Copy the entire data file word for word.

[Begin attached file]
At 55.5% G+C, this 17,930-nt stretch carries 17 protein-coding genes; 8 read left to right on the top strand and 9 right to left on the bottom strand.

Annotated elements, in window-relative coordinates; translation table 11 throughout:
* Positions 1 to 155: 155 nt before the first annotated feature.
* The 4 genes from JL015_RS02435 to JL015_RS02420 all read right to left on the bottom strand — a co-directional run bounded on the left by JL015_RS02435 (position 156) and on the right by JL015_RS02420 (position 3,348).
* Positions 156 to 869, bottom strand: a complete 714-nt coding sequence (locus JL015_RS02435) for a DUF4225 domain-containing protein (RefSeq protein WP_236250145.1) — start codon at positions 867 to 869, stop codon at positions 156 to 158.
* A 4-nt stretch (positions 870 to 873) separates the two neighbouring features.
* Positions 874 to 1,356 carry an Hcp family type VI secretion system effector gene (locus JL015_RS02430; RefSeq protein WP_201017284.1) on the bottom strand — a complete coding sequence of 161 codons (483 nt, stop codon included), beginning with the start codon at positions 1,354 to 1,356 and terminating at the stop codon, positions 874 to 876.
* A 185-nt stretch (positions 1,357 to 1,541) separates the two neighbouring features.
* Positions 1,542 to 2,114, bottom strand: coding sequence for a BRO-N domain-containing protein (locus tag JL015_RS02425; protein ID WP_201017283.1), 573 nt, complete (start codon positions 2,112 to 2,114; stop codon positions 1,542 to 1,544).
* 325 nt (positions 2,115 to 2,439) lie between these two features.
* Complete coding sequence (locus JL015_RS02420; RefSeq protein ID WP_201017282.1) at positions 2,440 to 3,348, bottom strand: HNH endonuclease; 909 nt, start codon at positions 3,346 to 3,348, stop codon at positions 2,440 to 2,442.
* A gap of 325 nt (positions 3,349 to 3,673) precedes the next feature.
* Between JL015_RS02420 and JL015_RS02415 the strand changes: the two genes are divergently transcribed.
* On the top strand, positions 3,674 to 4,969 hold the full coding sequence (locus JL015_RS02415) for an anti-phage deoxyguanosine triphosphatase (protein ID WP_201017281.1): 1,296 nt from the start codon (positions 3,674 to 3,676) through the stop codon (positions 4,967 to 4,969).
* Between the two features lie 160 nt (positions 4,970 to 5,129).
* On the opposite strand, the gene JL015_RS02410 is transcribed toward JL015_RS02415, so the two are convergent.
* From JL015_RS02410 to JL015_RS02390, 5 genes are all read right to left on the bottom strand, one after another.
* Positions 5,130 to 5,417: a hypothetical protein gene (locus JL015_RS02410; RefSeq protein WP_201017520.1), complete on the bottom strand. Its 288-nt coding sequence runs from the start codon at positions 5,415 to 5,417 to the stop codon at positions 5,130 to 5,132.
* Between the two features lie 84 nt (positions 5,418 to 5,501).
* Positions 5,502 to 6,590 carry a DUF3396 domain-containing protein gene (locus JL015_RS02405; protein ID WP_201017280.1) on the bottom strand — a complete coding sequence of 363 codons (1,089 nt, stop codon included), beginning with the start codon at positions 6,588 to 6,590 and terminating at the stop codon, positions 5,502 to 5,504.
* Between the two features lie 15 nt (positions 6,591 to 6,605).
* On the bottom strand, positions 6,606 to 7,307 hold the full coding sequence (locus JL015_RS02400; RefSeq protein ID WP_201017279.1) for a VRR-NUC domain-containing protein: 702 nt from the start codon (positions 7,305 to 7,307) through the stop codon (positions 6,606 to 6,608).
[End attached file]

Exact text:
At 55.5% G+C, this 17,930-nt stretch carries 17 protein-coding genes; 8 read left to right on the top strand and 9 right to left on the bottom strand.

Annotated elements, in window-relative coordinates; translation table 11 throughout:
* Positions 1 to 155: 155 nt before the first annotated feature.
* The 4 genes from JL015_RS02435 to JL015_RS02420 all read right to left on the bottom strand — a co-directional run bounded on the left by JL015_RS02435 (position 156) and on the right by JL015_RS02420 (position 3,348).
* Positions 156 to 869, bottom strand: a complete 714-nt coding sequence (locus JL015_RS02435) for a DUF4225 domain-containing protein (RefSeq protein WP_236250145.1) — start codon at positions 867 to 869, stop codon at positions 156 to 158.
* A 4-nt stretch (positions 870 to 873) separates the two neighbouring features.
* Positions 874 to 1,356 carry an Hcp family type VI secretion system effector gene (locus JL015_RS02430; RefSeq protein WP_201017284.1) on the bottom strand — a complete coding sequence of 161 codons (483 nt, stop codon included), beginning with the start codon at positions 1,354 to 1,356 and terminating at the stop codon, positions 874 to 876.
* A 185-nt stretch (positions 1,357 to 1,541) separates the two neighbouring features.
* Positions 1,542 to 2,114, bottom strand: coding sequence for a BRO-N domain-containing protein (locus tag JL015_RS02425; protein ID WP_201017283.1), 573 nt, complete (start codon positions 2,112 to 2,114; stop codon positions 1,542 to 1,544).
* 325 nt (positions 2,115 to 2,439) lie between these two features.
* Complete coding sequence (locus JL015_RS02420; RefSeq protein ID WP_201017282.1) at positions 2,440 to 3,348, bottom strand: HNH endonuclease; 909 nt, start codon at positions 3,346 to 3,348, stop codon at positions 2,440 to 2,442.
* A gap of 325 nt (positions 3,349 to 3,673) precedes the next feature.
* Between JL015_RS02420 and JL015_RS02415 the strand changes: the two genes are divergently transcribed.
* On the top strand, positions 3,674 to 4,969 hold the full coding sequence (locus JL015_RS02415) for an anti-phage deoxyguanosine triphosphatase (protein ID WP_201017281.1): 1,296 nt from the start codon (positions 3,674 to 3,676) through the stop codon (positions 4,967 to 4,969).
* Between the two features lie 160 nt (positions 4,970 to 5,129).
* On the opposite strand, the gene JL015_RS02410 is transcribed toward JL015_RS02415, so the two are convergent.
* From JL015_RS02410 to JL015_RS02390, 5 genes are all read right to left on the bottom strand, one after another.
* Positions 5,130 to 5,417: a hypothetical protein gene (locus JL015_RS02410; RefSeq protein WP_201017520.1), complete on the bottom strand. Its 288-nt coding sequence runs from the start codon at positions 5,415 to 5,417 to the stop codon at positions 5,130 to 5,132.
* Between the two features lie 84 nt (positions 5,418 to 5,501).
* Positions 5,502 to 6,590 carry a DUF3396 domain-containing protein gene (locus JL015_RS02405; protein ID WP_201017280.1) on the bottom strand — a complete coding sequence of 363 codons (1,089 nt, stop codon included), beginning with the start codon at positions 6,588 to 6,590 and terminating at the stop codon, positions 5,502 to 5,504.
* Between the two features lie 15 nt (positions 6,591 to 6,605).
* On the bottom strand, positions 6,606 to 7,307 hold the full coding sequence (locus JL015_RS02400; RefSeq protein ID WP_201017279.1) for a VRR-NUC domain-containing protein: 702 nt from the start codon (positions 7,305 to 7,307) through the stop codon (positions 6,606 to 6,608).